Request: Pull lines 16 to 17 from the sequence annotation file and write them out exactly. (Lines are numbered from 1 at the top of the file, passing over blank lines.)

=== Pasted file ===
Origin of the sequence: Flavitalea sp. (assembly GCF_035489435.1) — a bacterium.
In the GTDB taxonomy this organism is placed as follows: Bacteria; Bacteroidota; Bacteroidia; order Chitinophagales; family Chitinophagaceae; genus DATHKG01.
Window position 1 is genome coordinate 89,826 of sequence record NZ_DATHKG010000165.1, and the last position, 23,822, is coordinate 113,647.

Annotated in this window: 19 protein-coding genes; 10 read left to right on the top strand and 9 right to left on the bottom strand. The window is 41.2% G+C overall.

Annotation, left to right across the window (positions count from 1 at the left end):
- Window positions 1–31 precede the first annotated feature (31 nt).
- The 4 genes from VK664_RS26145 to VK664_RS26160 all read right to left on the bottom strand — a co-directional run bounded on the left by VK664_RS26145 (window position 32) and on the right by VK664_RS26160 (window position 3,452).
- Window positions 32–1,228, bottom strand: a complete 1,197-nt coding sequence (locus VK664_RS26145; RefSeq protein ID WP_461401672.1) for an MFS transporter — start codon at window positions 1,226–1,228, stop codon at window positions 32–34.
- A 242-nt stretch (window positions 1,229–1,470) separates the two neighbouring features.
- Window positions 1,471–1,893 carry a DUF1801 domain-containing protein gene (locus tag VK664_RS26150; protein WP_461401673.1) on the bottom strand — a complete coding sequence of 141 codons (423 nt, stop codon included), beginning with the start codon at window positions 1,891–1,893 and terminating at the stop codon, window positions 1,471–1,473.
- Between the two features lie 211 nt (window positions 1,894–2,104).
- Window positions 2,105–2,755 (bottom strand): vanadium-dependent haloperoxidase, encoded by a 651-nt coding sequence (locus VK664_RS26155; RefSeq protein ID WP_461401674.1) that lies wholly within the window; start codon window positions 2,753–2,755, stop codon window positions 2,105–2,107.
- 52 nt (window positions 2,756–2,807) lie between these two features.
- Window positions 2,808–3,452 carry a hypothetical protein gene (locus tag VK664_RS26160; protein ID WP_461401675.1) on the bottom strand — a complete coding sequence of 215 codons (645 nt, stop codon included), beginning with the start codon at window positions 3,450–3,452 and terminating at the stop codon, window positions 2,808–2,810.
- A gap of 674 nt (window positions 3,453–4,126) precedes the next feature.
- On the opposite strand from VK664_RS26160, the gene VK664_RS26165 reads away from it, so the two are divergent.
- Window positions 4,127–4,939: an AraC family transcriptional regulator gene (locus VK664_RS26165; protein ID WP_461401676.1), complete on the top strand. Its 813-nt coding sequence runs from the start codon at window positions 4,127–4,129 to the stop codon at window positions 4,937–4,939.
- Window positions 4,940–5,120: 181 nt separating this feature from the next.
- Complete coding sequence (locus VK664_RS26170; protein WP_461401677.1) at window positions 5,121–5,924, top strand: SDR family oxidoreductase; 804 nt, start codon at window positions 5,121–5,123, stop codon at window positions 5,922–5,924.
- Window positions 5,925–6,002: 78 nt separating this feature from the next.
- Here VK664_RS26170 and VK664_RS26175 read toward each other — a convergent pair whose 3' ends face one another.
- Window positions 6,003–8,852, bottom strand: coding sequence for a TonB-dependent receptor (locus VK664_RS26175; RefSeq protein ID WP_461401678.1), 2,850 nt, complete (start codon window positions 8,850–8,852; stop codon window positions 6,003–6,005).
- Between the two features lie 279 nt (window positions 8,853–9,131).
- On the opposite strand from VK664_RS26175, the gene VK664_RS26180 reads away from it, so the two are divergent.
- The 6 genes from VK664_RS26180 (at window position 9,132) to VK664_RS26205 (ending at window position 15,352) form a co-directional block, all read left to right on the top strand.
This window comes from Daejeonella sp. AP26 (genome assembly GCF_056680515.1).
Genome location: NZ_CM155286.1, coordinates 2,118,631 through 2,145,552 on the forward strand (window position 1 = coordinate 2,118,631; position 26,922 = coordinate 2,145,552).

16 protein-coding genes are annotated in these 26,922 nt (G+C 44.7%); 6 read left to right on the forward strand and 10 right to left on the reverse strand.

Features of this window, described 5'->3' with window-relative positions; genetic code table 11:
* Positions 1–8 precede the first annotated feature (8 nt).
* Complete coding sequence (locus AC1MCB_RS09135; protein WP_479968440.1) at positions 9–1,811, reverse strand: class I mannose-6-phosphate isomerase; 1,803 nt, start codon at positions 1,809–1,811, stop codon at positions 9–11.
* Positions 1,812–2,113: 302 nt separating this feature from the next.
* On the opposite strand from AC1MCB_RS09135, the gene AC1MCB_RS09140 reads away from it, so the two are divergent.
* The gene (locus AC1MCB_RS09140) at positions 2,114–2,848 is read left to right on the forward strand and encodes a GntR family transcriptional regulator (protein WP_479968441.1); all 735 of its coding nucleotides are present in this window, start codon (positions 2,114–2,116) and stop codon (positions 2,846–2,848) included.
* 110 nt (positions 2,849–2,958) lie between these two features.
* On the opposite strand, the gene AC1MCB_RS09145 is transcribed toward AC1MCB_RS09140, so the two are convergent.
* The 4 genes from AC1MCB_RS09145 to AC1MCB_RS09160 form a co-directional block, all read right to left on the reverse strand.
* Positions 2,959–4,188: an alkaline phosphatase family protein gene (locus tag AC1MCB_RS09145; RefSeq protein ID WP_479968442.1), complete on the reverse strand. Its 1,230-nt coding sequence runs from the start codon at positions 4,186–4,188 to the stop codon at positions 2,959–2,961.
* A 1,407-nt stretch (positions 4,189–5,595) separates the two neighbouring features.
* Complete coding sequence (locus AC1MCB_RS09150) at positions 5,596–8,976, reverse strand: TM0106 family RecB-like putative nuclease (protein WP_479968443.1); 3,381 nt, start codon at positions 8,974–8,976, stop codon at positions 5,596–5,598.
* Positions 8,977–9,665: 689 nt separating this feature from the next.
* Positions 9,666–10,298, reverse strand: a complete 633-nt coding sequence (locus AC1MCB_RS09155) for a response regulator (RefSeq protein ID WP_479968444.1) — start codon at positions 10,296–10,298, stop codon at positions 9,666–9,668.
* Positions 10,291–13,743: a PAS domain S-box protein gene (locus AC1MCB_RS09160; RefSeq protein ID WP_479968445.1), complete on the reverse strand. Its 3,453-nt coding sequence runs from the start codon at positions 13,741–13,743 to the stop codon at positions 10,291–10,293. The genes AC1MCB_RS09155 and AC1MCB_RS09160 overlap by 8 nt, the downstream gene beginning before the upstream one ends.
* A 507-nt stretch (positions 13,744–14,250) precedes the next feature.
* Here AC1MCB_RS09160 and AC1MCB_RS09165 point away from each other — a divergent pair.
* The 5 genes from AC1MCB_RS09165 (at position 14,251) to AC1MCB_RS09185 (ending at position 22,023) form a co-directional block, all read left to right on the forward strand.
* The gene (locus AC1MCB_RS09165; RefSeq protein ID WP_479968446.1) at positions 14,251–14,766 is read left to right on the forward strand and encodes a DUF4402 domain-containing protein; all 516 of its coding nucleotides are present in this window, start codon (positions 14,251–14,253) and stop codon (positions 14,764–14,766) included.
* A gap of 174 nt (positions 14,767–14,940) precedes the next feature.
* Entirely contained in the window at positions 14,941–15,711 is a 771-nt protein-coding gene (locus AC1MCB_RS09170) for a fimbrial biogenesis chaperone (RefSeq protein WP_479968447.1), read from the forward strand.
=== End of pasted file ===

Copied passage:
- On the opposite strand from VK664_RS26160, the gene VK664_RS26165 reads away from it, so the two are divergent.
- Window positions 4,127–4,939: an AraC family transcriptional regulator gene (locus VK664_RS26165; protein ID WP_461401676.1), complete on the top strand. Its 813-nt coding sequence runs from the start codon at window positions 4,127–4,129 to the stop codon at window positions 4,937–4,939.